Dana’s Boatshop on Maine’s Westport Island has had a number of older lobster boats in to be overhauled by Dana Faulkingham and his son, Jason. At the end of February it was a Mitchell Cove 35, the Three Belles out of Boothbay, named after the owner’s three daughters. “I’d say it was one of the earlier ones,” says Dana of the Mitchell Cove 35 lobster boat. 

When the Three Belles was repowered with a 375-hp John Deere “a few years ago,” the boat’s owner also wanted a new muffler but that didn’t happen. But this year in anticipation of the muffler being delivered from Florida — to quiet her down — the exhaust was being rerouted  from the hull’s starboard side to the port side. Probably two-thirds of the fiberglass over plywood deck has to be replaced, along with bulkhead panels on the back of the wheelhouse. Faulkingham figures it will take two to three weeks to complete the work and have the muffler installed.

Prior to the arrival of the Three Belles, Dana’s Boat Shop overhauled the lobster boat  Syringa, a Calvin Beal 36 based in Kennybunkport, Maine. Faulkingham thinks the Syringa was one of the first Calvin Beal 36s, built in 2000 or 2001. Faulkingham describes the Syringa’s hull as “in nice shape. She’s solid, still looks really good,” but she still needed  “a whole bunch of upgrades,” which took three weeks. The work included upgrading the hauler and rebuilding the hauling station area. Beyond that, “did a whole bunch of wiring, lots of electrical work and quite a bit of hydraulic work — a lot of hoses were old.” Faulkingham says, “he was still safe but wanted to do the upgrades.”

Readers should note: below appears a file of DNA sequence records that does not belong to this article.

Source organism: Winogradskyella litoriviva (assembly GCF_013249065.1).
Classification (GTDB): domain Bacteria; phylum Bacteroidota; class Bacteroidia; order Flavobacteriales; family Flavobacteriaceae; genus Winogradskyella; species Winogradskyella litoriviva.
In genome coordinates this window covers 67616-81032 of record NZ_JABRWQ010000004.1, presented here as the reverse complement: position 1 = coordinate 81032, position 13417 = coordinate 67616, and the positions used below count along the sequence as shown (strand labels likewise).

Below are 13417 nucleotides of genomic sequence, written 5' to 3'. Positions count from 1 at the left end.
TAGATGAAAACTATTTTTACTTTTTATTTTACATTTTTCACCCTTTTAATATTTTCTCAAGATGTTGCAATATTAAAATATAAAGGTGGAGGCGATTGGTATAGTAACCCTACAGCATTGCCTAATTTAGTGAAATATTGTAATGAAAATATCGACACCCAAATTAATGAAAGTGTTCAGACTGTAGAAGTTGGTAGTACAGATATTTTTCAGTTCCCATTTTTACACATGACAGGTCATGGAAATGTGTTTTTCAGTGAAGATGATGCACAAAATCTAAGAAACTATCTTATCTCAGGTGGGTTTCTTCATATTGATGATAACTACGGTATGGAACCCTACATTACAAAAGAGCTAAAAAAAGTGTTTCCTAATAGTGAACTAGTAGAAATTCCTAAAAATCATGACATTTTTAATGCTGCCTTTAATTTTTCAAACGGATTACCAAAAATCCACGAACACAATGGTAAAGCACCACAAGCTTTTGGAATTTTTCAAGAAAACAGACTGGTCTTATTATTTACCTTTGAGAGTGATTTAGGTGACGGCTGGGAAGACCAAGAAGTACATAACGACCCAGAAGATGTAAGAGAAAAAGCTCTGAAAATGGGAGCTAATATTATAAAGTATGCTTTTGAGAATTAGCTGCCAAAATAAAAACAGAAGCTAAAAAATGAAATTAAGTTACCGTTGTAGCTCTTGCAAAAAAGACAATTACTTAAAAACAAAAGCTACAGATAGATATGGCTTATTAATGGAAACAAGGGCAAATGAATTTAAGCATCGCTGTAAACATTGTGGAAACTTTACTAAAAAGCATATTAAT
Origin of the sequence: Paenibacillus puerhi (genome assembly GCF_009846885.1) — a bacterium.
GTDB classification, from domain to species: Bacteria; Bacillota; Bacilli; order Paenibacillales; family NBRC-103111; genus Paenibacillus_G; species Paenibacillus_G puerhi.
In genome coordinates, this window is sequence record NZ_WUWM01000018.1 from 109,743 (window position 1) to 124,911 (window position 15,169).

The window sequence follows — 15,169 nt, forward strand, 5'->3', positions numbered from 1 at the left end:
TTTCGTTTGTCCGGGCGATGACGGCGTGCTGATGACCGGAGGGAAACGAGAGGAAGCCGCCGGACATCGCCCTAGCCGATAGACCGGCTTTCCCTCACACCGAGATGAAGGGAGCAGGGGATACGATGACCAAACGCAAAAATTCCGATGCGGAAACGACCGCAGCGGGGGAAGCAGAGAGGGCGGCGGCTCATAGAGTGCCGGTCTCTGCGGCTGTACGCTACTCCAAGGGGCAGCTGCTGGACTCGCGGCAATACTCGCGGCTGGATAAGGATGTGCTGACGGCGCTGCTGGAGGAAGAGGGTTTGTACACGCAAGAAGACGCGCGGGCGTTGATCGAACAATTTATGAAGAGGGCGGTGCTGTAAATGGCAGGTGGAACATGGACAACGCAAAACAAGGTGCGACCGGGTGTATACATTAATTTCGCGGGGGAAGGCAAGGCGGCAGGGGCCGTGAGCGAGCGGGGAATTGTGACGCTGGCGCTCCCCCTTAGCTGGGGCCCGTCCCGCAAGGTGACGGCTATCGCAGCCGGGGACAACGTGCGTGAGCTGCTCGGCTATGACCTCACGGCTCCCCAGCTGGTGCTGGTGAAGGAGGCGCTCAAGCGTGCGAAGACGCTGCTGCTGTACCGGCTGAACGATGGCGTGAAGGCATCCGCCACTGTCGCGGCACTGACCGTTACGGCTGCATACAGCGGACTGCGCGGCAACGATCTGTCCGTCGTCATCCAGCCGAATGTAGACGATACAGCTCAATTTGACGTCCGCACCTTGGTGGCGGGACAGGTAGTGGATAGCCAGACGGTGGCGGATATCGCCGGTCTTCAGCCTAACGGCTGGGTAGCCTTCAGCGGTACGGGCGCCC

When the Three Belles leaves Dana’s Boat Shop, a 40-foot RP lobster boat will arrive to be overhauled. Faulkingham admits he enjoys having boats hauled for a relatively short period of time, as opposed to the many months it takes to build a new lobster boat. Speaking of his and Jason’s current work schedule, Faulking says, “it’s kind of fun, quick-moving projects. Get ‘em in, three to four weeks later change over to another one. And we just keep going.”

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Michael Crowley is the former Boats & Gear editor for National Fisherman.

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